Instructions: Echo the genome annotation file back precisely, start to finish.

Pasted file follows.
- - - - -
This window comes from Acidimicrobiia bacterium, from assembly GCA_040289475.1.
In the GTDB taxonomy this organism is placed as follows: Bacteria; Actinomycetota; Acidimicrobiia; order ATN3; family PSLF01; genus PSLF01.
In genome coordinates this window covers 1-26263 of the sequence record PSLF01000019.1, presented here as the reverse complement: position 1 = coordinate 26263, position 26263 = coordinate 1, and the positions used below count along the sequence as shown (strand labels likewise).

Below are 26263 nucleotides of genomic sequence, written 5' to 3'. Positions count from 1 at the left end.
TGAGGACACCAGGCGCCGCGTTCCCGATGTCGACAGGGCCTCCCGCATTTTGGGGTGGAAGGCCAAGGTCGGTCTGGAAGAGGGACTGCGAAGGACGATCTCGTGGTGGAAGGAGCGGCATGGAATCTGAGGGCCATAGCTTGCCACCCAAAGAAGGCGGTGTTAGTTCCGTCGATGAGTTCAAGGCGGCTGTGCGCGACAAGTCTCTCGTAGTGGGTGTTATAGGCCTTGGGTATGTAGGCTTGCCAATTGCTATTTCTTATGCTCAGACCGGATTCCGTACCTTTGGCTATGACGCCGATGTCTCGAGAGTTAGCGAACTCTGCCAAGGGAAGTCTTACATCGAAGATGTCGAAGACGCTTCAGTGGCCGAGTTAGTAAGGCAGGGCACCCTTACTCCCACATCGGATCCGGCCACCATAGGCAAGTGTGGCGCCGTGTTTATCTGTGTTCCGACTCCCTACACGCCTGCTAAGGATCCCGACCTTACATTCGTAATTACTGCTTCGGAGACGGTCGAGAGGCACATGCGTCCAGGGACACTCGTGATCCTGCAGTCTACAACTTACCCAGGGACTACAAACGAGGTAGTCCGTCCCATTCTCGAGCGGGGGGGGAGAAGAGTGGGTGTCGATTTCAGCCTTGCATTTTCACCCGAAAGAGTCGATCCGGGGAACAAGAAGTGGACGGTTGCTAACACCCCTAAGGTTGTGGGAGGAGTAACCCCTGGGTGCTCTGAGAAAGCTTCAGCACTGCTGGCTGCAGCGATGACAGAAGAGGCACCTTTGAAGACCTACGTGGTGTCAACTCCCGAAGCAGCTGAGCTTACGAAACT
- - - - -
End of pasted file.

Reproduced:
This window comes from Acidimicrobiia bacterium, from assembly GCA_040289475.1.
In the GTDB taxonomy this organism is placed as follows: Bacteria; Actinomycetota; Acidimicrobiia; order ATN3; family PSLF01; genus PSLF01.
In genome coordinates this window covers 1-26263 of the sequence record PSLF01000019.1, presented here as the reverse complement: position 1 = coordinate 26263, position 26263 = coordinate 1, and the positions used below count along the sequence as shown (strand labels likewise).

Below are 26263 nucleotides of genomic sequence, written 5' to 3'. Positions count from 1 at the left end.
TGAGGACACCAGGCGCCGCGTTCCCGATGTCGACAGGGCCTCCCGCATTTTGGGGTGGAAGGCCAAGGTCGGTCTGGAAGAGGGACTGCGAAGGACGATCTCGTGGTGGAAGGAGCGGCATGGAATCTGAGGGCCATAGCTTGCCACCCAAAGAAGGCGGTGTTAGTTCCGTCGATGAGTTCAAGGCGGCTGTGCGCGACAAGTCTCTCGTAGTGGGTGTTATAGGCCTTGGGTATGTAGGCTTGCCAATTGCTATTTCTTATGCTCAGACCGGATTCCGTACCTTTGGCTATGACGCCGATGTCTCGAGAGTTAGCGAACTCTGCCAAGGGAAGTCTTACATCGAAGATGTCGAAGACGCTTCAGTGGCCGAGTTAGTAAGGCAGGGCACCCTTACTCCCACATCGGATCCGGCCACCATAGGCAAGTGTGGCGCCGTGTTTATCTGTGTTCCGACTCCCTACACGCCTGCTAAGGATCCCGACCTTACATTCGTAATTACTGCTTCGGAGACGGTCGAGAGGCACATGCGTCCAGGGACACTCGTGATCCTGCAGTCTACAACTTACCCAGGGACTACAAACGAGGTAGTCCGTCCCATTCTCGAGCGGGGGGGGAGAAGAGTGGGTGTCGATTTCAGCCTTGCATTTTCACCCGAAAGAGTCGATCCGGGGAACAAGAAGTGGACGGTTGCTAACACCCCTAAGGTTGTGGGAGGAGTAACCCCTGGGTGCTCTGAGAAAGCTTCAGCACTGCTGGCTGCAGCGATGACAGAAGAGGCACCTTTGAAGACCTACGTGGTGTCAACTCCCGAAGCAGCTGAGCTTACGAAACT